In an opinion piece for the Washington Post, Prime Minister Imran Khan has written that Islamabad is ready to partner with the United States for peace and stability in Afghanistan. However, Pakistan will not be a partner for further confrontations, he added.
The premier wrote that Islamabad and Washington have the same interests in Kabul. Both these countries want "a political settlement, stability, economic development and the denial of any haven for terrorists" in Afghanistan.
Khan also writes why Islamabad does not support the hosting of US bases on Pakistan's soil to conduct airstrikes in Afghanistan post-withdrawal:
"If Pakistan were to agree to host U.S. bases, from which to bomb Afghanistan, and an Afghan civil war ensued, Pakistan would be targeted for revenge by terrorists again. We simply cannot afford this. We have already paid too heavy a price. Meanwhile, if the United States, with the most powerful military machine in history, couldn’t win the war from inside Afghanistan after 20 years, how would America do it from bases in our country?"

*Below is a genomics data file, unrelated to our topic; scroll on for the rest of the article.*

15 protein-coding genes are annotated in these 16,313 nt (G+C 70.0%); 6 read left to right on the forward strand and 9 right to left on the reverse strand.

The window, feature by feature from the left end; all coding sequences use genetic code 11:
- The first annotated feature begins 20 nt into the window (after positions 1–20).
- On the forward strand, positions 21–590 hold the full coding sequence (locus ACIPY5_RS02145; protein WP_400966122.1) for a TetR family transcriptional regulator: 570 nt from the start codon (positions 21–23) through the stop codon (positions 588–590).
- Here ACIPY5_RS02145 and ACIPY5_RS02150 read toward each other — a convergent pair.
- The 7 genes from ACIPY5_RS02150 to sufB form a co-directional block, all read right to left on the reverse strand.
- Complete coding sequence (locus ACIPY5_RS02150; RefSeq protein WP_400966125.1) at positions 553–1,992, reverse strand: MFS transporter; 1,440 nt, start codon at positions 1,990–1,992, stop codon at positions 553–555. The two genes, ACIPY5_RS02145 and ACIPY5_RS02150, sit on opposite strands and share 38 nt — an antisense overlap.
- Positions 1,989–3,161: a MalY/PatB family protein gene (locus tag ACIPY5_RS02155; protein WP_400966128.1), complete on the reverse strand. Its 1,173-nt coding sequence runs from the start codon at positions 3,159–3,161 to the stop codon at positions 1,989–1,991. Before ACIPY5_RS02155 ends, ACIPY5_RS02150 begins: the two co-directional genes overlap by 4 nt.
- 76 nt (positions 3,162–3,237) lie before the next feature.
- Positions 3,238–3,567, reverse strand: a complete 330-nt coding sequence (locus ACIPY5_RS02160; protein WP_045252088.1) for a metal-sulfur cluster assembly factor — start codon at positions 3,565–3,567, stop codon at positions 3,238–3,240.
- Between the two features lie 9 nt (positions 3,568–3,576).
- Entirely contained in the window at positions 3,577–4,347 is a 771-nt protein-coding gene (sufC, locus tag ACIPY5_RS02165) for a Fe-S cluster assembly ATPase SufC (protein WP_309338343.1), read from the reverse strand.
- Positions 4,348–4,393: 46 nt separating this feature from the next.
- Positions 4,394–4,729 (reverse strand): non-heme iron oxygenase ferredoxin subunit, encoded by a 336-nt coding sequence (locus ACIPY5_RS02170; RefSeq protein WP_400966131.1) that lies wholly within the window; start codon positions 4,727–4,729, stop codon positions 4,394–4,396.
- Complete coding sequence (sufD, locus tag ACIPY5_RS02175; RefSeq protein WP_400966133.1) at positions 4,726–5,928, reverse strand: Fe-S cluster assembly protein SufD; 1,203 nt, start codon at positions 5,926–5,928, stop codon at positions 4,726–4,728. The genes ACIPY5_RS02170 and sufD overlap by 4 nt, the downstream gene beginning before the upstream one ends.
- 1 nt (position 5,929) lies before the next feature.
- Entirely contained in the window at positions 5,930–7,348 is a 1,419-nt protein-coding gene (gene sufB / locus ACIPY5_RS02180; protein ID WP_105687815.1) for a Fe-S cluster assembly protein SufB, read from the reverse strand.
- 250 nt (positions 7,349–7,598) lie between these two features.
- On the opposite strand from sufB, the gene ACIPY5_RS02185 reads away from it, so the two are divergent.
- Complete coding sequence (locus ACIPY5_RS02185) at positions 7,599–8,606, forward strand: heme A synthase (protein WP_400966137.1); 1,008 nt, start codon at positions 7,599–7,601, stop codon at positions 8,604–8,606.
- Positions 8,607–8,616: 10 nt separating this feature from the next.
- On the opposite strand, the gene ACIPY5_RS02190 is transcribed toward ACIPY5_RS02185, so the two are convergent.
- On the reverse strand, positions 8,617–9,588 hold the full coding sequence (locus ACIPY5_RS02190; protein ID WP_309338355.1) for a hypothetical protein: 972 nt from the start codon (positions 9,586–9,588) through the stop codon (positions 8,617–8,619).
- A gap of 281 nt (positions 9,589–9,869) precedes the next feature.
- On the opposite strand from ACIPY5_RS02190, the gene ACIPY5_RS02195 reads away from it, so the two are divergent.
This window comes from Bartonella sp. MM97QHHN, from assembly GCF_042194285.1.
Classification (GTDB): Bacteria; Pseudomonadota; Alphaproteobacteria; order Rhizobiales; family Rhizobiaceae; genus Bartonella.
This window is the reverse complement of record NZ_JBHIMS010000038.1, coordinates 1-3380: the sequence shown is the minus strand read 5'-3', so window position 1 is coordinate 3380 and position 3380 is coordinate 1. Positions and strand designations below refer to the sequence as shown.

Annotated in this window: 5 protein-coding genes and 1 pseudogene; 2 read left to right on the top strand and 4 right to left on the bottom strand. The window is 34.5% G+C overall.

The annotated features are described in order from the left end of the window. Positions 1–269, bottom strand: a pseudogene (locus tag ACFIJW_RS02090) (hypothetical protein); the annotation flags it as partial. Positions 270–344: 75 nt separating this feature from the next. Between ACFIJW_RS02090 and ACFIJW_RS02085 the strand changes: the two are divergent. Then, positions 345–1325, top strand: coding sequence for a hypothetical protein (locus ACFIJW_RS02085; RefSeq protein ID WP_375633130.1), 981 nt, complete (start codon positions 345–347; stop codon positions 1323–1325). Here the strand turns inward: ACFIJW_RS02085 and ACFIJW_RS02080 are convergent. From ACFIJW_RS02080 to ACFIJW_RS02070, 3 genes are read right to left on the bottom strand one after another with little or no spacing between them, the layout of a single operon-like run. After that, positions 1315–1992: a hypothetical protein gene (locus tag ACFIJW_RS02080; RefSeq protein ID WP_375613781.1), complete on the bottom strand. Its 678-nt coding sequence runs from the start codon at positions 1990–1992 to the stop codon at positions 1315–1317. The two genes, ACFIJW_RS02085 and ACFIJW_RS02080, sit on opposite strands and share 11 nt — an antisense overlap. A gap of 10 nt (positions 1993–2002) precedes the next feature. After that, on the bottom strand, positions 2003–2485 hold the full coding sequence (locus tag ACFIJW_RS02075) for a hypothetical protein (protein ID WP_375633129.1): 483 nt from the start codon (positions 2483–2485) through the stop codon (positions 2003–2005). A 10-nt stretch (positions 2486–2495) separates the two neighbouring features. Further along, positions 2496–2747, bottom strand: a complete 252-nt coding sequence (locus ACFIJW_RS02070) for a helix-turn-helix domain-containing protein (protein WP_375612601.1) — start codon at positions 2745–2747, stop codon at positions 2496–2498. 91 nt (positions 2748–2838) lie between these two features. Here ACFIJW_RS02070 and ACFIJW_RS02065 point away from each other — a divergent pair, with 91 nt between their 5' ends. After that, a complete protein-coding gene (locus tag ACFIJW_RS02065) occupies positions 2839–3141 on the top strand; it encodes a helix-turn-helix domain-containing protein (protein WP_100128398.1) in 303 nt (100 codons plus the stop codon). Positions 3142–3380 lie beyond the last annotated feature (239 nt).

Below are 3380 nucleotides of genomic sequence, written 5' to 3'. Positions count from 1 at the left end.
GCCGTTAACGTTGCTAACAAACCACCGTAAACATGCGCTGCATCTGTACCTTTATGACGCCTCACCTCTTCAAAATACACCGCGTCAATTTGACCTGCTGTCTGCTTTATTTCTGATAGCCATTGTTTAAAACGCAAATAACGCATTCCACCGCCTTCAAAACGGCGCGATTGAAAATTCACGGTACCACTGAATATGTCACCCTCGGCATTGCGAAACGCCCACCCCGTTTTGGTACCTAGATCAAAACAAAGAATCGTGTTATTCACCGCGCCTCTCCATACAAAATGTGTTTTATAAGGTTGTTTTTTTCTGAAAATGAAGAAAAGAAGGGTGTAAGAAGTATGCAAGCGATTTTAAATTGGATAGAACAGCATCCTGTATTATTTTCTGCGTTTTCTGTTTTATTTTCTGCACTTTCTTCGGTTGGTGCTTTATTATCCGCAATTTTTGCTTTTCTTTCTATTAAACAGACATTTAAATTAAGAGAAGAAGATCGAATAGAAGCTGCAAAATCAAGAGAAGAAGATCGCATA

The prime minister notes how after joining the US efforts in Afghanistan, Pakistan became a target for terrorist groups, such as Tahreek-e-Taliban Pakistan, which has caused more than 70,000 Pakistanis to die. Khan writes that $20 billion in aid provided by the US to Pakistan were not nearly enough to cover the country's economic losses which exceeded $150 billion.
In his opinion piece, Khan mentions the impact of drone attacks conducted by the US military in the tribal areas of Pakistan:
"U.S. drone attacks, which I warned against, didn’t win the war, but they did create hatred for Americans, swelling the ranks of terrorist groups against both our countries."